Once upon a time there was a lightly raced three-year-old
trained by Bob Baffert who may have been just a little too keyed up early on
for his own good. In between horses heading to the clubhouse turn, the gray
stakes winner undoubtedly felt the pressure, and at that point in his young
career, did not know how best to properly relax. Running head and head with
another in 1:09, it’s no wonder that the highly regarded colt was unable to
hold off the eventual winner in the late stages of the Kentucky Derby prep race
at Santa Anita. This scenario sounds an awful lot like how things went down for
Flashback in yesterday’s San Felipe Stakes, doesn’t it?
The horse in question happens to be the 1997 Kentucky Derby
and Preakness winner, Silver Charm. In his sixth lifetime start (yes, that was
considered lightly raced 16 years ago) Silver Charm found himself in a
blistering speed duel in the Santa Anita Derby with the talented filly, Sharp
Cat. Softened up by the grueling fractions, the eventual near Triple Crown
winner could not hold off the rush of Free House down the stretch, and finished
a very game second in his final prep for the run for the roses.
Now, I’m not ready to call Flashback the next Silver Charm,
of course, but to see all the comments that followed his first defeat
yesterday, I have to say that it seems way too early to dismiss this talented
colt as a possible Kentucky Derby winner. Sure he was a little too headstrong
for his own good in the San Felipe, but considering this was only his third
lifetime start, and the fact that he battled the talented Goldencents into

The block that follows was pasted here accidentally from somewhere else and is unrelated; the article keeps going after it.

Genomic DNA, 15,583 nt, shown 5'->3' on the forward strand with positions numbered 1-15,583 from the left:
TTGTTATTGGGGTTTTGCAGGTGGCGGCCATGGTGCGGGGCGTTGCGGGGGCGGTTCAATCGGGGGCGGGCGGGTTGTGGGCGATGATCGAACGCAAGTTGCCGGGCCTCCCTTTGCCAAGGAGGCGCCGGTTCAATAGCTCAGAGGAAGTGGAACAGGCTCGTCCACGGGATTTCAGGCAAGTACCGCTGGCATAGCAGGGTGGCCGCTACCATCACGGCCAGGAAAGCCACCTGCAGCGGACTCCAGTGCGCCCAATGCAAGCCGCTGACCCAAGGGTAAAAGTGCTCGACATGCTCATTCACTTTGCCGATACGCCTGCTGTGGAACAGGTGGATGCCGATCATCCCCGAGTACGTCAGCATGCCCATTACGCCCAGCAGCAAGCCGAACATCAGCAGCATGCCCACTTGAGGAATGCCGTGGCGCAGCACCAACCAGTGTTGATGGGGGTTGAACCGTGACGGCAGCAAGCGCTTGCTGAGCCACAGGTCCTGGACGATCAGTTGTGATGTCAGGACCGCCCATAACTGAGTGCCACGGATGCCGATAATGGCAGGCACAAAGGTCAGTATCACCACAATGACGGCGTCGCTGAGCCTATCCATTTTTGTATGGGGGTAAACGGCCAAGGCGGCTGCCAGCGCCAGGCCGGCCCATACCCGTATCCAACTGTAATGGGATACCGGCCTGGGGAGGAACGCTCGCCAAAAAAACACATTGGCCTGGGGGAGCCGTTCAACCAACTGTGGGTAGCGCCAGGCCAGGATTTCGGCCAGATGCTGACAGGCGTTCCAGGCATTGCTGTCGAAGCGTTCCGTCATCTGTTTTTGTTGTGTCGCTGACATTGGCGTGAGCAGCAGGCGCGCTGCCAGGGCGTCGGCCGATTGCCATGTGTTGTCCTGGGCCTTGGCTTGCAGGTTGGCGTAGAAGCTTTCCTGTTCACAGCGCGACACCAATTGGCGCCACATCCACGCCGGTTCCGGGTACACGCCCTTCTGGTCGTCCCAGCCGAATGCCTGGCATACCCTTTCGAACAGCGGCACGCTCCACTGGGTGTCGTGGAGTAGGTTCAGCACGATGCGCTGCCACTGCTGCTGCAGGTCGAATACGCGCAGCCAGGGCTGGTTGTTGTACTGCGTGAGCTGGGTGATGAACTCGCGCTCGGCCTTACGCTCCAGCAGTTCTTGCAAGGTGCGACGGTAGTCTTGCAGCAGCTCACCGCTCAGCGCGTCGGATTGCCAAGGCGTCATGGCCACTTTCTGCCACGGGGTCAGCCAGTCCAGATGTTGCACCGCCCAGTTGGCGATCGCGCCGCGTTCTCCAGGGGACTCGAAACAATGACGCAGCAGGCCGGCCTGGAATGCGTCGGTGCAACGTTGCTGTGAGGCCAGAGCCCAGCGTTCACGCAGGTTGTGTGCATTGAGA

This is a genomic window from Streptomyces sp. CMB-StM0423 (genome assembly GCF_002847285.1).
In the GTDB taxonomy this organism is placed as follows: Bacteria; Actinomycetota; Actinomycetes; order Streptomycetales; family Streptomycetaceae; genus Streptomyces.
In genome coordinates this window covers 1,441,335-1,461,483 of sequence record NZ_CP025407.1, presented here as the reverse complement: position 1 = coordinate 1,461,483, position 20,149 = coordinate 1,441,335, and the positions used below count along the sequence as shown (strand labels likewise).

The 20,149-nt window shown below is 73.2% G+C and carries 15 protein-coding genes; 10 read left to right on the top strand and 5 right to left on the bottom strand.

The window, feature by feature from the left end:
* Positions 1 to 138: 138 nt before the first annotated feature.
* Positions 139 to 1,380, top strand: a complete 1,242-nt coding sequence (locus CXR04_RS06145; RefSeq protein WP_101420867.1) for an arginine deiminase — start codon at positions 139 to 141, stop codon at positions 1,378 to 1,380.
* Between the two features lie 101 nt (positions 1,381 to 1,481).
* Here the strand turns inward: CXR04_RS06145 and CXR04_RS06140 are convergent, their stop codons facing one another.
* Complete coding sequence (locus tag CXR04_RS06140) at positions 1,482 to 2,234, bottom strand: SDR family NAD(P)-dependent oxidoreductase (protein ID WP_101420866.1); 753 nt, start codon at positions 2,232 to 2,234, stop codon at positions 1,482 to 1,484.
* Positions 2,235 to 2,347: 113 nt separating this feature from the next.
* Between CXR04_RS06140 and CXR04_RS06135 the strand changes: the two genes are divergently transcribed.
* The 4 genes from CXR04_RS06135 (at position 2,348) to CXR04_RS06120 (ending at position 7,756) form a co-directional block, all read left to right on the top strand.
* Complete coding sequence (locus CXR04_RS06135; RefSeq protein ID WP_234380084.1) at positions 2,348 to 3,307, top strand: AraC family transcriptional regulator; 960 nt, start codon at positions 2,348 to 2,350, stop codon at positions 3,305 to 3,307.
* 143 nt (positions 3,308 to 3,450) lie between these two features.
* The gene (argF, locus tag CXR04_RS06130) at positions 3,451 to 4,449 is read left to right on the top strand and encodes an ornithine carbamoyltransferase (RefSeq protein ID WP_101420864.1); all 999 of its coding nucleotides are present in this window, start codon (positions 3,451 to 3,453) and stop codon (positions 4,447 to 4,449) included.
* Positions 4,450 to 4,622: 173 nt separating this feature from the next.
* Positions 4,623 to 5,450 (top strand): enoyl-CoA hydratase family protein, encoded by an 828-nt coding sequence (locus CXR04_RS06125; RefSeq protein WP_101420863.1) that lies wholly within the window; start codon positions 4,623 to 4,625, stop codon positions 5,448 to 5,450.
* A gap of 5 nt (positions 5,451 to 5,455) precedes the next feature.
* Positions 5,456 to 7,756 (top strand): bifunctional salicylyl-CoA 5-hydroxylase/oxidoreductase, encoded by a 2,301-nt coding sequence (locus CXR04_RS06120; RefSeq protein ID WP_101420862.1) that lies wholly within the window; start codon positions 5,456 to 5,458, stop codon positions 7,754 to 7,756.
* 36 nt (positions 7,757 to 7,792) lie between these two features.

submission and in taxing early fractions, I consider it to have been a very
good performance. Not surprisingly, his three-time Kentucky Derby winning trainer seemed to agree.
“I think he ran well despite all that. He had a nice, tough
race and he got tired at the end, considering he went so fast, but I think we
learned a lot about him today,” said Baffert. “I think we were just intimidated
by the free speed today, and the rail, so you learn from racing. That’s what
these preps are all about.”
After the race, I also noticed many a glowing
comment concerning the winner of the race, Hear the Ghost. Many of these statements
intimated that if he could rally like this 1 1/16 miles, just think what he
could do at a mile and a quarter. I’m here to tell you that reasoning is very
flawed, and for more than one reason.
First of all, the San Felipe was a textbook
scenario for a horse to pick up the pieces. Flashback and Goldencents went at
it tooth and nail for as long as they could. 99 times out of 100, when this
happens, any closer worth his weight in salt will come and get the survivor of
the duel. The fact that Flashback was still very much in the picture at the
finish speaks to his class.
The second aspect of the above reasoning that
is flawed is in the assumption that horses that close fast at shorter distances
will automatically real in the same horse at a longer distance. It actually
rarely works out that way. A slower pace in the longer race generally makes the
speed all the more difficult to wrangle in, and as any experienced handicapper
knows, just because a horse rallies at a shorter race, does not always mean he will
do the same in longer races.
Don’t get me wrong, Hear the Ghost, also making
only his third lifetime start, looks like a colt with a future, but given the
choice between the two, I will have few qualms about selecting Flashback next
time. Nothing I saw yesterday makes me doubt that he is a very talented horse.
Where Flashback still has many questions to
answer, Silver Charm turned out to be a horse that could get any distance, and
truly possessed the heart of a champion. Clearly Flashback has a long road
ahead to be seriously compared to him, but jumping off his bandwagon after
yesterday’s defeat seems way too premature for my taste.